Meet the man who has transformed a Budleigh cemetery into a haven for wildlife

PUBLISHED: 13:51 16 November 2019 | UPDATED: 13:45 18 November 2019

Brian shackleton at home in Budleigh. Ref exb 46 19TI 4196. Picture: Terry Ife

Brian shackleton at home in Budleigh. Ref exb 46 19TI 4196. Picture: Terry Ife


A Budleigh stalwart has created a stunning wildlife sanctuary in a cemetery and said: “I want to leave a legacy behind.”

Brian Shackleton, who has lived in the town for 33 years, is manager of St Peter's Church and decided he wanted to enhance the site by transforming it into a haven for wildlife.

The 83-year-old former restaurateur has enlisted the financial firepower of his friends and family - as well as various groups and associations - to pay for the project, which cost more than £2,300. Now that it is complete, the churchyard contains 12 bird boxes, eight squirrel-proof feeders, three bat boxes and four hedgehog houses.

Six-hundred wildflower plugs have been planted too, which next year, when grown, will attract a multitude of beneficial insects.

Mr Shackleton said: "Everyone's concerned about wildlife and the environment.

"I thought that might be an idea for the burial ground - it looks like a military cemetery because it is all squeaky clean.

"I am probably going to stand down as manager early next year and wanted to leave a legacy at the burial ground."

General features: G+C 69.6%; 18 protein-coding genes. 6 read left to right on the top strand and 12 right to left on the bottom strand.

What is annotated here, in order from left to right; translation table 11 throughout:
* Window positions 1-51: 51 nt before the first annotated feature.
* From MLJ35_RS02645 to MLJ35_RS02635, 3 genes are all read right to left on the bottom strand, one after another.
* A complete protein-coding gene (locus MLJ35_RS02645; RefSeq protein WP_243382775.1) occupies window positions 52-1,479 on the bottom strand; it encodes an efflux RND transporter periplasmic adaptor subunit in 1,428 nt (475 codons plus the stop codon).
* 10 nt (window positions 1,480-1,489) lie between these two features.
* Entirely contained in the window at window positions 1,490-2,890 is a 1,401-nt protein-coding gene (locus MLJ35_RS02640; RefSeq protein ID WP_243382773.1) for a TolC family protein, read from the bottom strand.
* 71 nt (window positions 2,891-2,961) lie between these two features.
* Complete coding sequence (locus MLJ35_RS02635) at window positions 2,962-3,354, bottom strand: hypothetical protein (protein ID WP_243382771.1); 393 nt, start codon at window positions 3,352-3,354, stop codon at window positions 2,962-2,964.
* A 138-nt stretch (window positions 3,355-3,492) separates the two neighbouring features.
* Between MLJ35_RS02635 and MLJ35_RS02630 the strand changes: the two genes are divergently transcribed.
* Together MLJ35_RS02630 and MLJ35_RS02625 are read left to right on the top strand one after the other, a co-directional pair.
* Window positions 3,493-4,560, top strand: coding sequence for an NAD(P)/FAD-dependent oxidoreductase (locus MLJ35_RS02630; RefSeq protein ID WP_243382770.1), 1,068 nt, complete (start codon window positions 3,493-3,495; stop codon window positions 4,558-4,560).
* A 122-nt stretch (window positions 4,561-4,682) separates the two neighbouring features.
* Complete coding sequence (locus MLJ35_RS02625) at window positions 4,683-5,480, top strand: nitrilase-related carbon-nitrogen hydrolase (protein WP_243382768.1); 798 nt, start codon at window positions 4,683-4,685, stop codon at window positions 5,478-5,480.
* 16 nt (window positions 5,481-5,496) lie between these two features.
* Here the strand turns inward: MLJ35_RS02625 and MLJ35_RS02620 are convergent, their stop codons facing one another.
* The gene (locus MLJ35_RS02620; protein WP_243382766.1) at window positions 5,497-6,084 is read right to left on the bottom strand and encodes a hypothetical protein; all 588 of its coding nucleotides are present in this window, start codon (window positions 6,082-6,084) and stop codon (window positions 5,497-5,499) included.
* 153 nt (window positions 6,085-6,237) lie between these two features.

Supporters of the project include Budleigh Salterton Lions Club (donated £250), Budleigh Town Council (donated £250) and Otter Vale Association (donated £100). Parishioners at St Peter's Church also gave money towards the project, helping Mr Shackleton achieve his total.

As well as supplying the burial ground with items to benefit wildlife, Mr Shackleton used the money to buy I Spy books for pupils at St Peter's Primary School and awards for those who complete the books.

He said: "I am totally surprised at how the public and associations have supported the project, to the extent that we can create what we believe is a wonderful wildlife sanctuary.

"This is mainly to help the children have lessons so they can understand the environment for their future."

Mr Shackleton said he still needs donations to help maintain the sanctuary next year.

He added: "The project has been accepted by the Co-op Community Fund - that means we will receive a share of one per cent of purchases made by members of the public with a Co-op membership card."

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